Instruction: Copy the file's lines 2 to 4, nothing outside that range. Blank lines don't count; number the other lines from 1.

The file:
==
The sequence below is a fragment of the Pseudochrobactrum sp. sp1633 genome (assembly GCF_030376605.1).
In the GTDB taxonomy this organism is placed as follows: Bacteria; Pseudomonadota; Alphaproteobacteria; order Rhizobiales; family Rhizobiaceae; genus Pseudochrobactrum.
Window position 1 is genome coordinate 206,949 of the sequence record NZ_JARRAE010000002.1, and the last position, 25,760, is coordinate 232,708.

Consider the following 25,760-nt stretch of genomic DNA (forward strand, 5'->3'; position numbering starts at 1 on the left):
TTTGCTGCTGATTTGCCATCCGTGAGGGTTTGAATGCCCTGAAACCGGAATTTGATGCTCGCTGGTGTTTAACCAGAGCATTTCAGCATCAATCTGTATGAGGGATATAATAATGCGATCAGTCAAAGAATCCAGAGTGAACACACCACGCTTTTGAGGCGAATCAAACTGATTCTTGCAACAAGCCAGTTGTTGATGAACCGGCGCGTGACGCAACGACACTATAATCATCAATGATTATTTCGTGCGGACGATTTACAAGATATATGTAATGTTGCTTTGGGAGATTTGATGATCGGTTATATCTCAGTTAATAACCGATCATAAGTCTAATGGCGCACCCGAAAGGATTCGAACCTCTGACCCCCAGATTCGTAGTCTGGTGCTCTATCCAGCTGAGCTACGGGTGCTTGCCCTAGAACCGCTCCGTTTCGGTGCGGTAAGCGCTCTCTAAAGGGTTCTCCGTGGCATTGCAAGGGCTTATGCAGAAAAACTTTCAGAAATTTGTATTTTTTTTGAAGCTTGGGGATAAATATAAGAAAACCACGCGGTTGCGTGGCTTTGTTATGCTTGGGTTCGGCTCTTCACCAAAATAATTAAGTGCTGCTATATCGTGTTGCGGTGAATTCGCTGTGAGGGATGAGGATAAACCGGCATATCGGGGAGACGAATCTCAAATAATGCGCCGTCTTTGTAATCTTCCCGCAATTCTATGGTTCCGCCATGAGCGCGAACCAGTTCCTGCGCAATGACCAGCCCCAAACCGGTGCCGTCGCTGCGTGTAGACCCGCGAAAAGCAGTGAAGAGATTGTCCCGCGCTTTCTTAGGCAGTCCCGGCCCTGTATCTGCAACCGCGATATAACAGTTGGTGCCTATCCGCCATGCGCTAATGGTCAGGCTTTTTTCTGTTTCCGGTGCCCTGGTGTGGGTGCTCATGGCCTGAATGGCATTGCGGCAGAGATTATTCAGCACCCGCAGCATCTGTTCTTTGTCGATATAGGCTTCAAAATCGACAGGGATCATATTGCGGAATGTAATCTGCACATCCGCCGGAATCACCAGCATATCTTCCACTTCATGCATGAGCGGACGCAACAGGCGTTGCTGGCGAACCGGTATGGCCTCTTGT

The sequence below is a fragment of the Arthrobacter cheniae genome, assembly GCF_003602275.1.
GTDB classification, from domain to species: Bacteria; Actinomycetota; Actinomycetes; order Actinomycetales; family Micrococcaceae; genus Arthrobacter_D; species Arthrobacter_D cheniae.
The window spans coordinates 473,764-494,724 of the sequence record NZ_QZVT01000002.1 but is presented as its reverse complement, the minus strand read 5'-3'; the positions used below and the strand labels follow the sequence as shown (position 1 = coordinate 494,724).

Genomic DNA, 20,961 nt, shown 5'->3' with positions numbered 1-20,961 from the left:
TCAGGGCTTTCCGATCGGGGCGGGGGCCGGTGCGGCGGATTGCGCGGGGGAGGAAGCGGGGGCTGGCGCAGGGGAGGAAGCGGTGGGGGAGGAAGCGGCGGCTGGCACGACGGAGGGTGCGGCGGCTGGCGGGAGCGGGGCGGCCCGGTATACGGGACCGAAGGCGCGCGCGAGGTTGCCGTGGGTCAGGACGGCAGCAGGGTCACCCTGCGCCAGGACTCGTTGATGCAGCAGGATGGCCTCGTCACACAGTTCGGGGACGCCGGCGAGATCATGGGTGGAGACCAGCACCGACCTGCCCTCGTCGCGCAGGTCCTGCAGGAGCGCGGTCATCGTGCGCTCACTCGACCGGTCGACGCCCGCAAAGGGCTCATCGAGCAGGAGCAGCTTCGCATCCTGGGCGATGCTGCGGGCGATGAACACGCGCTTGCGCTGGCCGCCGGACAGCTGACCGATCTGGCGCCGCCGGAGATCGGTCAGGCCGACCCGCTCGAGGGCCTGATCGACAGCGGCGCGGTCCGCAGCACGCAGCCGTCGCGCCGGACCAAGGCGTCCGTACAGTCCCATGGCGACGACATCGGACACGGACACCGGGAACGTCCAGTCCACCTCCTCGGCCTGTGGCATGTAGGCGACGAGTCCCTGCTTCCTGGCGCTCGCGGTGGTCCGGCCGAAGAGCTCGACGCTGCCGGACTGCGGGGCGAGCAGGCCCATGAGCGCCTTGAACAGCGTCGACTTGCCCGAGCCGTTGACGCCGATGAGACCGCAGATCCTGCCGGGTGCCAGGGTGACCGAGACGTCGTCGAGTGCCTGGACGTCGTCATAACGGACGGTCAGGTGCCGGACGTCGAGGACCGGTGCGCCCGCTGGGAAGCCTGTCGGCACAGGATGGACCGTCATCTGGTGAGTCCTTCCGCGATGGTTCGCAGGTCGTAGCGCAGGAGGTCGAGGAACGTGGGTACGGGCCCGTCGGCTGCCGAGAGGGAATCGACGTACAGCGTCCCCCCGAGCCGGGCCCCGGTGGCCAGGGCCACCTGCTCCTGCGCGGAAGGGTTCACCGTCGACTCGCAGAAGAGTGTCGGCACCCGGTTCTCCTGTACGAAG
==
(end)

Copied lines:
In the GTDB taxonomy this organism is placed as follows: Bacteria; Pseudomonadota; Alphaproteobacteria; order Rhizobiales; family Rhizobiaceae; genus Pseudochrobactrum.
Window position 1 is genome coordinate 206,949 of the sequence record NZ_JARRAE010000002.1, and the last position, 25,760, is coordinate 232,708.

Consider the following 25,760-nt stretch of genomic DNA (forward strand, 5'->3'; position numbering starts at 1 on the left):